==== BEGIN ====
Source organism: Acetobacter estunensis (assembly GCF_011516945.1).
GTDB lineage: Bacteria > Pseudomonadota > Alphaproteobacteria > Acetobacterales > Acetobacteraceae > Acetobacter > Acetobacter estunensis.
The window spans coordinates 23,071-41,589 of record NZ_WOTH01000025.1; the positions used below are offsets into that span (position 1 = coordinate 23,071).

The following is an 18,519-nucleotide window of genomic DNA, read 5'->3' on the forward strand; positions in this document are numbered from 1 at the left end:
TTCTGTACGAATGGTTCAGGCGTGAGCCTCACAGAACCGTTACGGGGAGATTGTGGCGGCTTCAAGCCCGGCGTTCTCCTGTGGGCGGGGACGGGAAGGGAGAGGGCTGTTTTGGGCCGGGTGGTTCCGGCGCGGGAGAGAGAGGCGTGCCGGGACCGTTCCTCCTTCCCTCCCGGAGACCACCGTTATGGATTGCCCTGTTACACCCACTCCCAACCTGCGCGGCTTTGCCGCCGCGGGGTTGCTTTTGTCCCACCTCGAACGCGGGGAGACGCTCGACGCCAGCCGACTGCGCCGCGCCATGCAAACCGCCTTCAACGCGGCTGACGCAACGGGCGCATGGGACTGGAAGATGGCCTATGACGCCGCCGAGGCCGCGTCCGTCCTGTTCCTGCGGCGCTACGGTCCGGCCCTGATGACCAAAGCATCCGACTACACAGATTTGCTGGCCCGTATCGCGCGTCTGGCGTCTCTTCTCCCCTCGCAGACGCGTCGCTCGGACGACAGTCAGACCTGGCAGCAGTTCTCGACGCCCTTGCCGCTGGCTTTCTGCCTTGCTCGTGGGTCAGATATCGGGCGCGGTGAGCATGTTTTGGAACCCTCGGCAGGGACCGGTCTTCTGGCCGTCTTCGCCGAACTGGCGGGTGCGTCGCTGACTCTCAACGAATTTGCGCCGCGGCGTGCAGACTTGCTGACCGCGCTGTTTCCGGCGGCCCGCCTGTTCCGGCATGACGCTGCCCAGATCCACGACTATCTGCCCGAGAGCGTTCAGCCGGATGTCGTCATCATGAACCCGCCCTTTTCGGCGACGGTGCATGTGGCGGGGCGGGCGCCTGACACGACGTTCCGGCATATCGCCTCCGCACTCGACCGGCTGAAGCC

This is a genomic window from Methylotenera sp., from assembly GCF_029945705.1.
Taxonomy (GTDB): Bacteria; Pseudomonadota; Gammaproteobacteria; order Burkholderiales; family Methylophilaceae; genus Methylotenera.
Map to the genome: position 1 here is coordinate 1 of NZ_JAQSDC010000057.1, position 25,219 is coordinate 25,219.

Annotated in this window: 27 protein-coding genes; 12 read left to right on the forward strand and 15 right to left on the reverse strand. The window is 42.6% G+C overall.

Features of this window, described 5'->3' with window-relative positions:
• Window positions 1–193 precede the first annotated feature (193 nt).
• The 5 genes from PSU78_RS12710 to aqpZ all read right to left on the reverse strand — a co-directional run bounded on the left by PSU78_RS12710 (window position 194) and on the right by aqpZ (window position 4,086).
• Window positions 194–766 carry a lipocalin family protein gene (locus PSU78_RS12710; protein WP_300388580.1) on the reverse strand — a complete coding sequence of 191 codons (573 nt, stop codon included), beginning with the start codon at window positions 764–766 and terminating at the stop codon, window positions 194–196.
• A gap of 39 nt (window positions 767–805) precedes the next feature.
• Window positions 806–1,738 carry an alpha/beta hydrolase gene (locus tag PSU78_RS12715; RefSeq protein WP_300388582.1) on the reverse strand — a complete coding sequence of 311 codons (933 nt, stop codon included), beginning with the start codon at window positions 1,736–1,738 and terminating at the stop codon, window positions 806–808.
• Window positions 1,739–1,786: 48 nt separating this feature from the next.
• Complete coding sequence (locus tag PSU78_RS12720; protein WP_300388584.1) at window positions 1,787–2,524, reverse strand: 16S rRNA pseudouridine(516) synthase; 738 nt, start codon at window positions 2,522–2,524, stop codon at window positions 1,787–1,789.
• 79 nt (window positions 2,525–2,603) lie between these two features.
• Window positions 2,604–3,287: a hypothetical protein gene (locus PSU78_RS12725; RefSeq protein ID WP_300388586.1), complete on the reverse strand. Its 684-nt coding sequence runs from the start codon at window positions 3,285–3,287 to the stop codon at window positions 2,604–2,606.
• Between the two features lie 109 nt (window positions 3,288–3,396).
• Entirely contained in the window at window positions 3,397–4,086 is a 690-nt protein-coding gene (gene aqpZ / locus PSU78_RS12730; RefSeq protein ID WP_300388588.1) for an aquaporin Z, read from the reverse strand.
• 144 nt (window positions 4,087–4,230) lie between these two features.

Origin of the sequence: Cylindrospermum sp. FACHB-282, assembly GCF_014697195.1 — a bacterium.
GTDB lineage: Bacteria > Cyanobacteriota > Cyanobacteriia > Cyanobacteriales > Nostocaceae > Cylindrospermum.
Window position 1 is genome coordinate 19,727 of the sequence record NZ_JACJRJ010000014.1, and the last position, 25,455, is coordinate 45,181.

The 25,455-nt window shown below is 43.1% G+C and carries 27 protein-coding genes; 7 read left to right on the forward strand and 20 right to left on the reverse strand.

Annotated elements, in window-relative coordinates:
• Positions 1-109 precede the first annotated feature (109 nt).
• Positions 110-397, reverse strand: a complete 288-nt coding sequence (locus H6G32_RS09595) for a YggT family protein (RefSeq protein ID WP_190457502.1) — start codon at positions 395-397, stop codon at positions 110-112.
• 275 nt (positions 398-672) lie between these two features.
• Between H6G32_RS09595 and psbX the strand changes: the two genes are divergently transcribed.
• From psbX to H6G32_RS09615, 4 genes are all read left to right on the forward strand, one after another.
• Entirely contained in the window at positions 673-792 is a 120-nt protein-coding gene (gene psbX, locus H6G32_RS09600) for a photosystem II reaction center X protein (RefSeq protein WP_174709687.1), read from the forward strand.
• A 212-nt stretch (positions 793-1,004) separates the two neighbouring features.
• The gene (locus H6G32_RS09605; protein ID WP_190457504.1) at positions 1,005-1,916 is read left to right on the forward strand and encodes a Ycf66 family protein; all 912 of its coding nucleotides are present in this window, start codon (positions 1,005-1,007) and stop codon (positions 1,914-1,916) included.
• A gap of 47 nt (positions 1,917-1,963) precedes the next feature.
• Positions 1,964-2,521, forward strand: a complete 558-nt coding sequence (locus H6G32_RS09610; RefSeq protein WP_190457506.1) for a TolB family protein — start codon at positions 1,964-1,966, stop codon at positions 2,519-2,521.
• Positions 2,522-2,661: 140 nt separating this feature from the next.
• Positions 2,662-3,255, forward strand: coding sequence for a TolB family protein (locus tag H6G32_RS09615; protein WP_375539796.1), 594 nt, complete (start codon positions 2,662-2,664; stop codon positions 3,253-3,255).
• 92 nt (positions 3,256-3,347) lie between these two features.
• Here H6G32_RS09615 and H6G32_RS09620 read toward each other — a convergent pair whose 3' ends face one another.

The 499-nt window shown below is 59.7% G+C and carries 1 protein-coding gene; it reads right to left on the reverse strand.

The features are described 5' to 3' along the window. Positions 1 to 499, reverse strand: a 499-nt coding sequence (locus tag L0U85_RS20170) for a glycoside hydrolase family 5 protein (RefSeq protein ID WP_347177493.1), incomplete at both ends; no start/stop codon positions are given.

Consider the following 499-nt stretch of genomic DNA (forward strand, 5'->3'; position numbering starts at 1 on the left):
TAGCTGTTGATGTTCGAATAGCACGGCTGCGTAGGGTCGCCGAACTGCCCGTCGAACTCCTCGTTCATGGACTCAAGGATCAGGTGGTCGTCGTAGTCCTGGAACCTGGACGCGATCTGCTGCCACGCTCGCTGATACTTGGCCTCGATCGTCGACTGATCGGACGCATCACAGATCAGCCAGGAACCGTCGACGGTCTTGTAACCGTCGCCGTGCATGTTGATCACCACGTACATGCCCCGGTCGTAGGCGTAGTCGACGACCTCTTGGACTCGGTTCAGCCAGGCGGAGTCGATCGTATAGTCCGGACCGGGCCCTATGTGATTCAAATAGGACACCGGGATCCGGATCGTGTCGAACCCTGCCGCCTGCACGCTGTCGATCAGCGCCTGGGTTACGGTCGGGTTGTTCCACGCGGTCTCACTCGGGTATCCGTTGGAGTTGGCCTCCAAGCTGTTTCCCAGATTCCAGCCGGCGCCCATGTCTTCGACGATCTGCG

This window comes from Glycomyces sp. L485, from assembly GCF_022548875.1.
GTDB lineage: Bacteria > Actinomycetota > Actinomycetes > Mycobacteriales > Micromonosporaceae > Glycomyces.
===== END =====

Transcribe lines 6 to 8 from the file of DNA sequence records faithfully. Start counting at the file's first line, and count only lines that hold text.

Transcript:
This is a genomic window from Methylotenera sp., from assembly GCF_029945705.1.
Taxonomy (GTDB): Bacteria; Pseudomonadota; Gammaproteobacteria; order Burkholderiales; family Methylophilaceae; genus Methylotenera.
Map to the genome: position 1 here is coordinate 1 of NZ_JAQSDC010000057.1, position 25,219 is coordinate 25,219.